Transcriptional adaptation of drug-tolerant Mycobacterium tuberculosis during treatment of human tuberculosis

Nicholas D Walter, Gregory M Dolganov, Benjamin J Garcia, William Worodria, Alfred Andama, Emmanuel Musisi, Irene Ayakaka, Tran T Van, Martin I Voskuil, Bouke C de Jong, Rebecca M Davidson, Tasha E Fingerlin, Katerina Kechris, Claire Palmer, Payam Nahid, Charles L Daley, Mark Geraci, Laurence Huang, Adithya Cattamanchi, Michael StrongGary K Schoolnik, John Lucian Davis

Research output: Contribution to journalA1: Web of Science-articlepeer-review

40 Downloads (Pure)


BACKGROUND:  Treatment initiation rapidly kills most drug-susceptible Mycobacterium tuberculosis, but a bacterial subpopulation tolerates prolonged drug exposure. We evaluated drug-tolerant bacilli in human sputum by comparing messenger RNA (mRNA) expression of drug-tolerant bacilli that survive the early bactericidal phase with treatment-naive bacilli.

METHODS:  M. tuberculosis gene expression was quantified via reverse-transcription polymerase chain reaction in serial sputa from 17 Ugandans treated for drug-susceptible pulmonary tuberculosis.

RESULTS:  Within 4 days, bacterial mRNA abundance declined >98%, indicating rapid killing. Thereafter, the rate of decline slowed >94%, indicating drug tolerance. After 14 days, 16S ribosomal RNA transcripts/genome declined 96%, indicating slow growth. Drug-tolerant bacilli displayed marked downregulation of genes associated with growth, metabolism, and lipid synthesis and upregulation in stress responses and key regulatory categories-including stress-associated sigma factors, transcription factors, and toxin-antitoxin genes. Drug efflux pumps were upregulated. The isoniazid stress signature was induced by initial drug exposure, then disappeared after 4 days.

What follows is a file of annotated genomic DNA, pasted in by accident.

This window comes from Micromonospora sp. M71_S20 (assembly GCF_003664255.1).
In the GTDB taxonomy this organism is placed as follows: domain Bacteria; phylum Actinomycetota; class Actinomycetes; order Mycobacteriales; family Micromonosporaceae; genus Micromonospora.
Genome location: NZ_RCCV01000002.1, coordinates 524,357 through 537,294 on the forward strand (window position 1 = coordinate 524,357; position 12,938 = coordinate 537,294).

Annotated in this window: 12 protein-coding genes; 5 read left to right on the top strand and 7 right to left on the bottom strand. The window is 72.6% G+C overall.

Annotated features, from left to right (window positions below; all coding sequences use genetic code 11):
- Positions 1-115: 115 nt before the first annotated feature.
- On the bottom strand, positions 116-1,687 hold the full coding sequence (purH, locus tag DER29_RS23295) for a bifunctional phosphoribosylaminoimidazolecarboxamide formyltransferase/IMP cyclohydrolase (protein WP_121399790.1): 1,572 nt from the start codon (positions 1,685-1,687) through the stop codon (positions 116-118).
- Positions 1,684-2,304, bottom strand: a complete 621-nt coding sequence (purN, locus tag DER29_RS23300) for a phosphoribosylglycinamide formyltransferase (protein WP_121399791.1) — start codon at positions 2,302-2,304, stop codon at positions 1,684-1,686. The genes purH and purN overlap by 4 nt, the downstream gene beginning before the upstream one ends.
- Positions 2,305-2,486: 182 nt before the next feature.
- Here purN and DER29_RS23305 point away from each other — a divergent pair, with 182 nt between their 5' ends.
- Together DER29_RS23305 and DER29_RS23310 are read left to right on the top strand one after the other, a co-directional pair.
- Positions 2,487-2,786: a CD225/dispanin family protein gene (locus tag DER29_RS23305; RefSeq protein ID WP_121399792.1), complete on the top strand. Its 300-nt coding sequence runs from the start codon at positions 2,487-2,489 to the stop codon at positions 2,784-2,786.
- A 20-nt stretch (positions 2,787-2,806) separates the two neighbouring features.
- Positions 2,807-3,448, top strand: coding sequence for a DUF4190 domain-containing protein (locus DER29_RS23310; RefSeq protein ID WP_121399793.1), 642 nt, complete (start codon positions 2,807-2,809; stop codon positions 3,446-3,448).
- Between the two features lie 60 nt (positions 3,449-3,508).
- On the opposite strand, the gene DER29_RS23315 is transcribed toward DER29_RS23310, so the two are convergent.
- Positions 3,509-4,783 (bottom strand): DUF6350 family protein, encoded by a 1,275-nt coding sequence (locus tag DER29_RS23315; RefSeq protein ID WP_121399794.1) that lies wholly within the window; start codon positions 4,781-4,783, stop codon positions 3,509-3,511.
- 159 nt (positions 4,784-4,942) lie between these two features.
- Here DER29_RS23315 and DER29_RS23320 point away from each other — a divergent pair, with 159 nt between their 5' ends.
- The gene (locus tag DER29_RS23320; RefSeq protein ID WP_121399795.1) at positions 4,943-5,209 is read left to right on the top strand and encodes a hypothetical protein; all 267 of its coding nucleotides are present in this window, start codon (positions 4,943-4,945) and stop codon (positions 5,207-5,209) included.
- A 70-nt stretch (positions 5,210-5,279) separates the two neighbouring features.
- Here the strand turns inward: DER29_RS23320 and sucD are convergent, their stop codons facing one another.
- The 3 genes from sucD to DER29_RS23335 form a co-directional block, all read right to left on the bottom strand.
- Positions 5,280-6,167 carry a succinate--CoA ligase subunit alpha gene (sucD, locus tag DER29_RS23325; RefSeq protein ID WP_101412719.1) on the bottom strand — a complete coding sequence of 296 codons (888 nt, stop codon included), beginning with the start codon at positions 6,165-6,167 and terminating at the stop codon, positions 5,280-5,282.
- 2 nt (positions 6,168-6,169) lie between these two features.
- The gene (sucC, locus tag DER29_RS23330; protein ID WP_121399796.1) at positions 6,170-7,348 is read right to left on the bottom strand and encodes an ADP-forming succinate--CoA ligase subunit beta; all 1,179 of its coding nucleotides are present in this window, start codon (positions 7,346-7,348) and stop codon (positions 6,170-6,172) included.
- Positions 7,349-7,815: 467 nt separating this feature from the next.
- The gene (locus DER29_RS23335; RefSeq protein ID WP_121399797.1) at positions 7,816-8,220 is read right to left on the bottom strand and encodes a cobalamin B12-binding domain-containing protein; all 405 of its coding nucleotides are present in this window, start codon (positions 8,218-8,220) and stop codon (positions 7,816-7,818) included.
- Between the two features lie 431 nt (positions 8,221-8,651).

CONCLUSIONS:  Transcriptional patterns suggest that drug-tolerant bacilli in sputum are in a slow-growing, metabolically and synthetically downregulated state. Absence of the isoniazid stress signature in drug-tolerant bacilli indicates that physiological state influences drug responsiveness in vivo. These results identify novel drug targets that should aid in development of novel shorter tuberculosis treatment regimens.

Original languageEnglish
JournalJournal of Infectious Diseases
Issue number6
Pages (from-to)990-998
Number of pages9
Publication statusPublished - 2015


Dive into the research topics of 'Transcriptional adaptation of drug-tolerant Mycobacterium tuberculosis during treatment of human tuberculosis'. Together they form a unique fingerprint.

Cite this